Fair trade chocolate is becoming an extremely popular choice — but did you know that the Fairtrade System works with more than 1.65 million farmers around the world? There is a lot to consider when it comes to determining what type of chocolate person you are; do you opt for a magnificent milk chocolate or a delicious dark chocolate bar?
You can’t deny that Brits love their chocolate and eat around on average around three bars a week. As well as this, vegan chocolate options are now on the rise too. This highlights just how popular chocolate has become, but where does it come from?
The journey from Bolivia
Bolivia is the ideal location for creating chocolate due to its environmental conditions. However, there are six million growers, farmers and processors across Africa, Asia and Latin America to meet the demands of the rest of the world.
Although we receive a lot of our chocolate from Bolivia, did you know that it is one of the poorest countries in the world? The nation has an estimated population of 10.89 million people and sits alongside Brazil, Paraguay, Argentina, Chile, and Peru.
Alto Beni is a popular region for chocolate growth and the country has been producing it since the 1960s. Although many farmers grow cocoa, some have started to grow organic bananas, citrus fruits and vegetables, too.
Creating an inclusive workforce, El Ceilbo works with 50 co-operatives across the country and works with over 1,000 men and almost 200 women! As well as this, the majority of the additional money earnt from their own fair-trade cocoa is used to fund technical agricultural support, which is a programme that replaces cocoa plants and deforestation.
What you didn’t know about chocolate:
The key differences between raw and traditional chocolate:
It may come as a surprise that raw chocolate often contains less ingredients than traditional chocolate; this can include cocoa powder, butter and sugar — as well as any optional fruits. Traditional chocolate can contain milk, soya, sugars, sweeteners, soya, and a host of artificial flavourings and preservatives.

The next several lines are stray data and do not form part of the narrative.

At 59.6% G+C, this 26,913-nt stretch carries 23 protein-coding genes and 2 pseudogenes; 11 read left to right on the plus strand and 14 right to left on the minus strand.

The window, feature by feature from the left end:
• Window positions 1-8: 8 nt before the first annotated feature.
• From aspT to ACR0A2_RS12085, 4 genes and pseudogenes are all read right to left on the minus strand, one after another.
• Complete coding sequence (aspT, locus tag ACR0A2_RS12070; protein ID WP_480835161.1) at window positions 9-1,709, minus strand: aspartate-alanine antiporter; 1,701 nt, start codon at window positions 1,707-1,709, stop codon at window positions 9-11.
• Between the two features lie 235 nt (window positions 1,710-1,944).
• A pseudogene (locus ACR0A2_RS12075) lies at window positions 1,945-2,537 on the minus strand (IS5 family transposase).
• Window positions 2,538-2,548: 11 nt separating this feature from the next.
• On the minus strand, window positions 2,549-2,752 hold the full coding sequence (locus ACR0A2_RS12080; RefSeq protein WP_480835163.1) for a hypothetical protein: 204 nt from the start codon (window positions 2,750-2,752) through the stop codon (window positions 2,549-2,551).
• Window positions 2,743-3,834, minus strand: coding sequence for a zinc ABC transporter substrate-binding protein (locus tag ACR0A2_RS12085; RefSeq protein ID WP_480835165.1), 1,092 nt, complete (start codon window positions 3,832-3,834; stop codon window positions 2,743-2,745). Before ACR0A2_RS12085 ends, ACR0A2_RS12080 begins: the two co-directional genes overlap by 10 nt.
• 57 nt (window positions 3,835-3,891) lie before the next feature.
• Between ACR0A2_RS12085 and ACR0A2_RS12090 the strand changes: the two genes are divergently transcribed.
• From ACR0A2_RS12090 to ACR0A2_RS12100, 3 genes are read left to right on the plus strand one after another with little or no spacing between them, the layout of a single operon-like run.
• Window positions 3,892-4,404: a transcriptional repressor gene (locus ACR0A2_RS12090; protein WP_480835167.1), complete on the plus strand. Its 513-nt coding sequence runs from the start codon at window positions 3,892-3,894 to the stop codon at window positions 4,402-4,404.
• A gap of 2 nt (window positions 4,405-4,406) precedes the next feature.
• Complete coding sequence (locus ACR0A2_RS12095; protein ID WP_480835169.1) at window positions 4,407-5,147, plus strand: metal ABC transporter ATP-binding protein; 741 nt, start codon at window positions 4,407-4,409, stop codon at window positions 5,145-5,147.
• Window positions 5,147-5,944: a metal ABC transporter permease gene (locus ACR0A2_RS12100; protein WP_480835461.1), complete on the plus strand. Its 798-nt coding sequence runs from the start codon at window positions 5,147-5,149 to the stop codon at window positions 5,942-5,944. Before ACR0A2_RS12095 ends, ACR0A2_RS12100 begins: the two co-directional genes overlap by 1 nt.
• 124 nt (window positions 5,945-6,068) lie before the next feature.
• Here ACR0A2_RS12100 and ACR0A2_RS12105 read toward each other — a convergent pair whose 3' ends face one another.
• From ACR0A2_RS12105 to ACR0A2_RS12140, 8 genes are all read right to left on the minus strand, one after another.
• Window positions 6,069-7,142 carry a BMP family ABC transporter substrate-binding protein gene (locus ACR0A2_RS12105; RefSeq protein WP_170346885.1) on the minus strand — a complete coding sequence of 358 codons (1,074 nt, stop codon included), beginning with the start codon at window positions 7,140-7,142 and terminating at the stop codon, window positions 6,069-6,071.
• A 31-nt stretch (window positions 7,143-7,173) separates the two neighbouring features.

In commercial chocolate, the cocoa beans are roasted at a temperature between 130 and 400 degrees. When drying cocoa beans for raw chocolate, some cocoa growers just leave their beans outdoors to dry naturally in the sunlight! As well as this, any cocoa bean that is being used for raw chocolate oppose to traditional alternatives is never heated above 42 degrees.
The key differences between cocoa and cacao:
Believe it or not, both of these are the same plant. Though the words cocoa and cacao are often used interchangeably, generally cocoa is the term used for cacao that’s been fermented, dried, and roasted at high temperatures. It’s then pressed until all the oils are separated and the solids that remain can be turned into a dry powder — cocoa powder. Cacao powder is made in a very similar way, but at a far lower temperature.
Where does cocoa come from?
Native to Central America, you won’t be surprised to know that Theobroma Cacao was once used for medicinal benefits. This scientific name for the tree actually translates as ‘food of the gods’. These trees produce pods which contain 20-40 cacao beans — and it’s these beans that eventually get turned into chocolate. Theobroma Cacao trees grow most successfully in a narrow band called the Cocoa Belt or the Chocolate Belt. This band extends up to 20 degrees north and south of the equator.
What was the worth of chocolate?
You may find it hard to believe that during the Mayan times cocoa beans were used as currency and were worth more than gold. The Mayans maintained the value of cocoa beans by restricting the harvesting of the beans.
Do cocoa farmers ever try their chocolate?
A lot of them haven’t. Beans are shipped almost instantly, as if chocolate was created in these typically warm countries, it would melt! Many cocoa farmers will have never tasted chocolate in their lives. In 2017, Traidcraft hosted Linda, a cocoa farmer from the co-operative Kuapa Kokoo (and who grows fair trade cocoa for the Divine Chocolate Company), and she reminded us that any chocolate left lying around in Ghana would just melt anyway!